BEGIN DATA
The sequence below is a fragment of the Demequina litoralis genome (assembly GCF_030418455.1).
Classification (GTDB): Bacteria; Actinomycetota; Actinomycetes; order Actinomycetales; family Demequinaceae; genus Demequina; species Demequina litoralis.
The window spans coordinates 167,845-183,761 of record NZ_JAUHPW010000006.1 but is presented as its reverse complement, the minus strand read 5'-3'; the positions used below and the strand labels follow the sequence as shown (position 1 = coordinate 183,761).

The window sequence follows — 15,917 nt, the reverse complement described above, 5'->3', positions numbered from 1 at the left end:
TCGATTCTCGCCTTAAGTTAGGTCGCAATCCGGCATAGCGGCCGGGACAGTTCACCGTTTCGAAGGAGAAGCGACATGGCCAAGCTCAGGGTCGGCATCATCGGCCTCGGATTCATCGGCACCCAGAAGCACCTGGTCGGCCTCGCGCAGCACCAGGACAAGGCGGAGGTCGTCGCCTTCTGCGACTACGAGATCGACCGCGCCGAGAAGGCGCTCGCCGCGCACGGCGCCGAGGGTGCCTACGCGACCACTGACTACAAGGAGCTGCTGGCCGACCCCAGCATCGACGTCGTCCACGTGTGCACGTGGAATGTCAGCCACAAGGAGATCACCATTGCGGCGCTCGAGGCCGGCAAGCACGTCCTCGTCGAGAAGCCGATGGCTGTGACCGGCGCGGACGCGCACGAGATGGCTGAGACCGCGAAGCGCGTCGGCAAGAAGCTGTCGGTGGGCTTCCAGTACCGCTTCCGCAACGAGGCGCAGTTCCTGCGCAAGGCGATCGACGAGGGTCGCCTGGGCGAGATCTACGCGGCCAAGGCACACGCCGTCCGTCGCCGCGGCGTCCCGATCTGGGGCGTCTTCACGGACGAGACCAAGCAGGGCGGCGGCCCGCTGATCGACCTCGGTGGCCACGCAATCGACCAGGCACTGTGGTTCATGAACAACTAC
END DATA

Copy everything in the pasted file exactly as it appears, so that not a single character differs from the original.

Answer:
The sequence below is a fragment of the Demequina litoralis genome (assembly GCF_030418455.1).
Classification (GTDB): Bacteria; Actinomycetota; Actinomycetes; order Actinomycetales; family Demequinaceae; genus Demequina; species Demequina litoralis.
The window spans coordinates 167,845-183,761 of record NZ_JAUHPW010000006.1 but is presented as its reverse complement, the minus strand read 5'-3'; the positions used below and the strand labels follow the sequence as shown (position 1 = coordinate 183,761).

The window sequence follows — 15,917 nt, the reverse complement described above, 5'->3', positions numbered from 1 at the left end:
TCGATTCTCGCCTTAAGTTAGGTCGCAATCCGGCATAGCGGCCGGGACAGTTCACCGTTTCGAAGGAGAAGCGACATGGCCAAGCTCAGGGTCGGCATCATCGGCCTCGGATTCATCGGCACCCAGAAGCACCTGGTCGGCCTCGCGCAGCACCAGGACAAGGCGGAGGTCGTCGCCTTCTGCGACTACGAGATCGACCGCGCCGAGAAGGCGCTCGCCGCGCACGGCGCCGAGGGTGCCTACGCGACCACTGACTACAAGGAGCTGCTGGCCGACCCCAGCATCGACGTCGTCCACGTGTGCACGTGGAATGTCAGCCACAAGGAGATCACCATTGCGGCGCTCGAGGCCGGCAAGCACGTCCTCGTCGAGAAGCCGATGGCTGTGACCGGCGCGGACGCGCACGAGATGGCTGAGACCGCGAAGCGCGTCGGCAAGAAGCTGTCGGTGGGCTTCCAGTACCGCTTCCGCAACGAGGCGCAGTTCCTGCGCAAGGCGATCGACGAGGGTCGCCTGGGCGAGATCTACGCGGCCAAGGCACACGCCGTCCGTCGCCGCGGCGTCCCGATCTGGGGCGTCTTCACGGACGAGACCAAGCAGGGCGGCGGCCCGCTGATCGACCTCGGTGGCCACGCAATCGACCAGGCACTGTGGTTCATGAACAACTAC